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To: Senate Committee on Economic Development, Environment & Techology
Senator Glenn Wakai, Chair
Senator Sam Slom, Vice Chair

From: Grassroot Institute of Hawaii
President Keli’i Akina, Ph.D.

 

RE: HB 2229 — RELATING TO SPORTS
Comments Only

Dear Chair and Committee Members:

The Grassroot Institute of Hawaii would like to offer its comments on HB 2229, which would establish the Hawaii Sports Task Force to plan and coordinate efforts to keep the Pro Bowl in Hawaii as well as secure the state as the host site for other high-profile sports and sports entertainment events.

Though we are not opposed in principle to the Pro Bowl and appreciate the affection in which it is held, we would like to urge the legislature to examine the assumptions behind this bill more closely. The numbers provided by the state and the NFL have been accepted without question, even though there is substantial research that throws such claims into question. Therefore, the assertion that the Pro Bowl creates significant revenue, worthy of further state subsidies, requires deeper appraisal.

The Pro Bowl is the single most highly-subsidized event in the state, with the Hawaii Tourism Authority paying the NFL $4 million and covering an additional $152,000 in game management costs for the privilege of hosting the Pro Bowl. This is more than all other subsidized events combined.[1]

The HTA suggests that this expense is offset by the visitors brought to Hawaii because of the Pro Bowl (approximately 47,270 in 2014). However, analysis suggests that this vastly overstates the event’s tourism effect. In fact, a survey of flight arrivals during that period reveals that only about 6726 non-residents arrived for the Pro Bowl, a fraction of those claimed.[2] Therefore, the revenue supposedly coming into the state from the Pro Bowl is largely local money being transferred from elsewhere in the economy.

Moreover, because the Pro Bowl has moved (in terms of time and location) multiple times, it is easy to measure its actual economic effect. Two economics professors at the College of Holy Cross studied four years of data related to the event and concluded that there was no measurable economic benefit to the state from hosting the Pro Bowl.  In their paper, “Many Happy Returns? The Pro-Bowl, Mega-events, and Tourism in Hawaii,” Professors Robert Baumann and Victor Matheson write:

“While the HTA estimates that 2014 Pro Bowl produced $71.9 in direct visitor spending, our analysis of the organization’s current methodology for determining economic impact is seriously flawed. Furthermore, an examination of tourist arrivals finds no statistically significant increase in tourism associated with the game. This result fails to justify the $5 million subsidy, which roughly two-thirds of the HTA’s expenditures on sporting events, it spends for the rights to the Pro Bowl.”[3]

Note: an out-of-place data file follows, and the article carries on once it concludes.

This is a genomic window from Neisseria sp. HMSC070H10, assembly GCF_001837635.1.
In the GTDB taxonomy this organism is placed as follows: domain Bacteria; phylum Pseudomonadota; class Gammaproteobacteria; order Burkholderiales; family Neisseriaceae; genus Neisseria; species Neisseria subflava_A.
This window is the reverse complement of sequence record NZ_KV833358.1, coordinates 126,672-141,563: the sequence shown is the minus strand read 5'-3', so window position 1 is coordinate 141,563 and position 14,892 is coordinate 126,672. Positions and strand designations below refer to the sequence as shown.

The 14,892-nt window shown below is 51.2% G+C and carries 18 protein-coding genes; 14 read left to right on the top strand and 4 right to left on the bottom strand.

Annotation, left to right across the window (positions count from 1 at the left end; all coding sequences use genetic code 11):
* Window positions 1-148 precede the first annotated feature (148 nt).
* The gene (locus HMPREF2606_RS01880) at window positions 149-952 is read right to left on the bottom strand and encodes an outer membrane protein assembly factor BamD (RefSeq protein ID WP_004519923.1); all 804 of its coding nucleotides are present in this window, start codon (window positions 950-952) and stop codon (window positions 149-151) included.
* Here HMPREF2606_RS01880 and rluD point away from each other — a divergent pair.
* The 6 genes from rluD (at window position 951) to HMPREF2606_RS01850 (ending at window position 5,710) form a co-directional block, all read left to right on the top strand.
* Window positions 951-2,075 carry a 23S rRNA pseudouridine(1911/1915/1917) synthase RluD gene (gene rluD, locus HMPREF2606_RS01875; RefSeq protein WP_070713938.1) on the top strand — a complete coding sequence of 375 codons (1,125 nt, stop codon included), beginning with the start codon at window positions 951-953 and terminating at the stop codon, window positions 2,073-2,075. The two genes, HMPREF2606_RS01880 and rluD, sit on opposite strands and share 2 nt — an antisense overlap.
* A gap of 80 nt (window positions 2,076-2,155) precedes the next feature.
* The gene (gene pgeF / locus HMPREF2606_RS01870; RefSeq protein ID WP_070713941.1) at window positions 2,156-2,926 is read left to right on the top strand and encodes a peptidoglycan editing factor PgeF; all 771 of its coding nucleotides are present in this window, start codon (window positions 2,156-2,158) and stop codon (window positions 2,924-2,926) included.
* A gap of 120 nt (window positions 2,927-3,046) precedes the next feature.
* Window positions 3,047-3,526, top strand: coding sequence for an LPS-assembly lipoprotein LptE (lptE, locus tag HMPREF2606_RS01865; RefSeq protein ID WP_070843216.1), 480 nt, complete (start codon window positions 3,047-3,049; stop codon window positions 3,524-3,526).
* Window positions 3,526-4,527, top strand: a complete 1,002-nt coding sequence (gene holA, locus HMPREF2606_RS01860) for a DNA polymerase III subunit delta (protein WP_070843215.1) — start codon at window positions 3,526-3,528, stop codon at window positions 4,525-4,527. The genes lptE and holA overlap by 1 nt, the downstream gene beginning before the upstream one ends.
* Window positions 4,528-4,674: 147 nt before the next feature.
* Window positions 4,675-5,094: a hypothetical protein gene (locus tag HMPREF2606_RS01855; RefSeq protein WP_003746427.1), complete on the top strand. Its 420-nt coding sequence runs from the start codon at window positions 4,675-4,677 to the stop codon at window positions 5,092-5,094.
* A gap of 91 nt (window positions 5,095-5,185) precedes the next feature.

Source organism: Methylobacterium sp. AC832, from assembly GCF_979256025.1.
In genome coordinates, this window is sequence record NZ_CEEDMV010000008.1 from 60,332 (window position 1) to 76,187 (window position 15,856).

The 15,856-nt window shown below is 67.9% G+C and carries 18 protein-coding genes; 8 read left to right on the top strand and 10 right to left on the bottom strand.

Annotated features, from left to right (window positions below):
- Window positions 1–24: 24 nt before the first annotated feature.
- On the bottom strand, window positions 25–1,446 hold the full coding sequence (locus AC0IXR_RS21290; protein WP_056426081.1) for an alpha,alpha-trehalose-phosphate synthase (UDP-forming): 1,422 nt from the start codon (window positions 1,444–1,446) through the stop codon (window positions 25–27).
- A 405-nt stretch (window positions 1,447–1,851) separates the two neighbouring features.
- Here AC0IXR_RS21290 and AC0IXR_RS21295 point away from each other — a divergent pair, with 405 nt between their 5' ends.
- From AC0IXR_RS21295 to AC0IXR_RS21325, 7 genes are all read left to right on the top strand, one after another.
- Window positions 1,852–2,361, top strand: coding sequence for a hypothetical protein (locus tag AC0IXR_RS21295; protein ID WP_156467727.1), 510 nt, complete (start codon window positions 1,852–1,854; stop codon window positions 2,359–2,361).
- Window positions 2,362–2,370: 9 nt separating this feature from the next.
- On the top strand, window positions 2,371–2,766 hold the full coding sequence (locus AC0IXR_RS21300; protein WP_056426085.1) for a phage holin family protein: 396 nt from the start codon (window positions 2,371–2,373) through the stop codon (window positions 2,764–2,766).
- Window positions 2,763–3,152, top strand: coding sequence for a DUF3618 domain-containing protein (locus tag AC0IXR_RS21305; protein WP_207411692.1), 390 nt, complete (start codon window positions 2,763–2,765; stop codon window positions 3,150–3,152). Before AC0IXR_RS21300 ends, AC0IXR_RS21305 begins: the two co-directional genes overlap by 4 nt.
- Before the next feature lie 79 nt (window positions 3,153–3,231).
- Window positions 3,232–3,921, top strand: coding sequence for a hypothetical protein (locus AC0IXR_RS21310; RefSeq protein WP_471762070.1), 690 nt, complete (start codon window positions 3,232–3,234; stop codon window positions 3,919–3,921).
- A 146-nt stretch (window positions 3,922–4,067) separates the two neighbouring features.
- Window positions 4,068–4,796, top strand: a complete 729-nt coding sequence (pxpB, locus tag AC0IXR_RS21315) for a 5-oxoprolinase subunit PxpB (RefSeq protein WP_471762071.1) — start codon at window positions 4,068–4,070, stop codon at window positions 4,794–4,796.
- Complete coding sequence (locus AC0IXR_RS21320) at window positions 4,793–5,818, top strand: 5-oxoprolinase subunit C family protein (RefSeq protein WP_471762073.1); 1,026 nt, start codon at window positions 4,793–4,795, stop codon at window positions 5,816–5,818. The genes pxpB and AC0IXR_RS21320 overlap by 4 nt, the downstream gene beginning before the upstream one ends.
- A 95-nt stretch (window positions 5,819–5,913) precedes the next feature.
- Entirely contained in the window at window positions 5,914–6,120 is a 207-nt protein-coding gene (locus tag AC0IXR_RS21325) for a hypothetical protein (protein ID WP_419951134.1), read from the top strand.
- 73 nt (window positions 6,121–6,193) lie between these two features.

Finally, we must address the probability that the Task Force envisioned in this legislation would recommend significant upgrades to (or even rebuilding) Aloha Stadium in order to keep the Pro Bowl in the state.  Any such project would require a significant outlay of state funds—especially if what is sought is a venue that can host multiple types of sports entertainment events.

Any stadium renovation/rebuilding recommendation must be carefully vetted in light of the negative economic effect of taxpayer-funded stadium projects. Since 1997, more than $4.7 billion has been spent to build new NFL stadiums and 78% of those costs have been borne by taxpayers. Yet, the benefit of the stadium to the municipality is so small that 86% of economists agree that state and local governments should eliminate subsidies to pro sports franchises.[4]

As James Hamilton, an economist at University of California, San Diego, commented, “I am not aware of a recent example of a major sports facility investment that earned anything approaching a reasonable return on capital or turned out to be self-financing in terms of tax revenues.”


[1] Jason Keisling. “The Pro Bowl Scam.” Reason. (Jan. 27, 2016). Available at http://reason.com/blog/2016/01/27/the-pro-bowls-impact-on-tourism

[2] Robert Baumann & Victor Matheson. “Many Happy Returns? The Pro-Bowl, Mega-events, and Tourism in Hawaii.” International Association of Sports Economists, Working Paper Series, Paper 15-01 (August 2015). Available at http://college.holycross.edu/RePEc/spe/1501-Baumann-Matheson_HawaiiTourism.pdf

[3] Ibid.

[4] Jason Keisling & Jim Pagels. “Economists Agree – Publicly Financed Sports Stadiums Are a Bust.” Reason. (Dec. 2015). Available at https://reason.com/archives/2015/12/01/economists-agree-publicly-financed-sport